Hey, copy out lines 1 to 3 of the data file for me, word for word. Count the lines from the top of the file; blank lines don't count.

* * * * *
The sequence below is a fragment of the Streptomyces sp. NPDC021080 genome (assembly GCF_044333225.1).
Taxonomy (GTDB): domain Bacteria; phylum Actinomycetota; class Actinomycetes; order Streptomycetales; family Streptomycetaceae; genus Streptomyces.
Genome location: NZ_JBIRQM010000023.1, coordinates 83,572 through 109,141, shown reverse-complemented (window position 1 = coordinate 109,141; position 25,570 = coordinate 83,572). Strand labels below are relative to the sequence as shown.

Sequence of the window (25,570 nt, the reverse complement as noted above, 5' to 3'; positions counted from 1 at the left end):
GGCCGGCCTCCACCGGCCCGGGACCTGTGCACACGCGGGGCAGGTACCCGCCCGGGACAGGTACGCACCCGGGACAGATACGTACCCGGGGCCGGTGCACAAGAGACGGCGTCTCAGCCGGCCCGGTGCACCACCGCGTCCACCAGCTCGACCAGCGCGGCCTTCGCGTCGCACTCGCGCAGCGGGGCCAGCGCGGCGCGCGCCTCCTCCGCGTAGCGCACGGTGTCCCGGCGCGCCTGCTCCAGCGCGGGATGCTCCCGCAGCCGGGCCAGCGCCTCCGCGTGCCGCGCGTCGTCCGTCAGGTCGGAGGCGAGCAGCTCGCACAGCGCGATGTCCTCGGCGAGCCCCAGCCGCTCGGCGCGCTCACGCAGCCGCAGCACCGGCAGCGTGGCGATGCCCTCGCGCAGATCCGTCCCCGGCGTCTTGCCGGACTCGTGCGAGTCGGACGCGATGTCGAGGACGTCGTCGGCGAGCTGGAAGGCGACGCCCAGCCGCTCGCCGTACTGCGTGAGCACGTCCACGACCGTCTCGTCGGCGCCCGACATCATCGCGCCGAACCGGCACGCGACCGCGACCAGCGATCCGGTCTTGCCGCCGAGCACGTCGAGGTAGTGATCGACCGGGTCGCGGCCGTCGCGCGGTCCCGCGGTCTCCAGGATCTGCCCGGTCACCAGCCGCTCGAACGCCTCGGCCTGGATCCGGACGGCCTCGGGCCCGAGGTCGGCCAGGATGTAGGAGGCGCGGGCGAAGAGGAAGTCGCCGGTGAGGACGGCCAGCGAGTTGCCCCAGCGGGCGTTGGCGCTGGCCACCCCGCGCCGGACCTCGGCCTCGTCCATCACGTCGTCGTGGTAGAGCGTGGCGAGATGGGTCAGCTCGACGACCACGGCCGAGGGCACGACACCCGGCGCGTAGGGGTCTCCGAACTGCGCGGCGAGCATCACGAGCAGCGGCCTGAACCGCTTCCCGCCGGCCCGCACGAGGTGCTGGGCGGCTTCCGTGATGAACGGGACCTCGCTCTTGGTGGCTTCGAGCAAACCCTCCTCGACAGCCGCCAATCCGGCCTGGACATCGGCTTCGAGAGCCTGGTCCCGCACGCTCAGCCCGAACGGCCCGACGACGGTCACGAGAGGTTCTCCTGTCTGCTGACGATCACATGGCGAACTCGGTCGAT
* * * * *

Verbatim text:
The sequence below is a fragment of the Streptomyces sp. NPDC021080 genome (assembly GCF_044333225.1).
Taxonomy (GTDB): domain Bacteria; phylum Actinomycetota; class Actinomycetes; order Streptomycetales; family Streptomycetaceae; genus Streptomyces.
Genome location: NZ_JBIRQM010000023.1, coordinates 83,572 through 109,141, shown reverse-complemented (window position 1 = coordinate 109,141; position 25,570 = coordinate 83,572). Strand labels below are relative to the sequence as shown.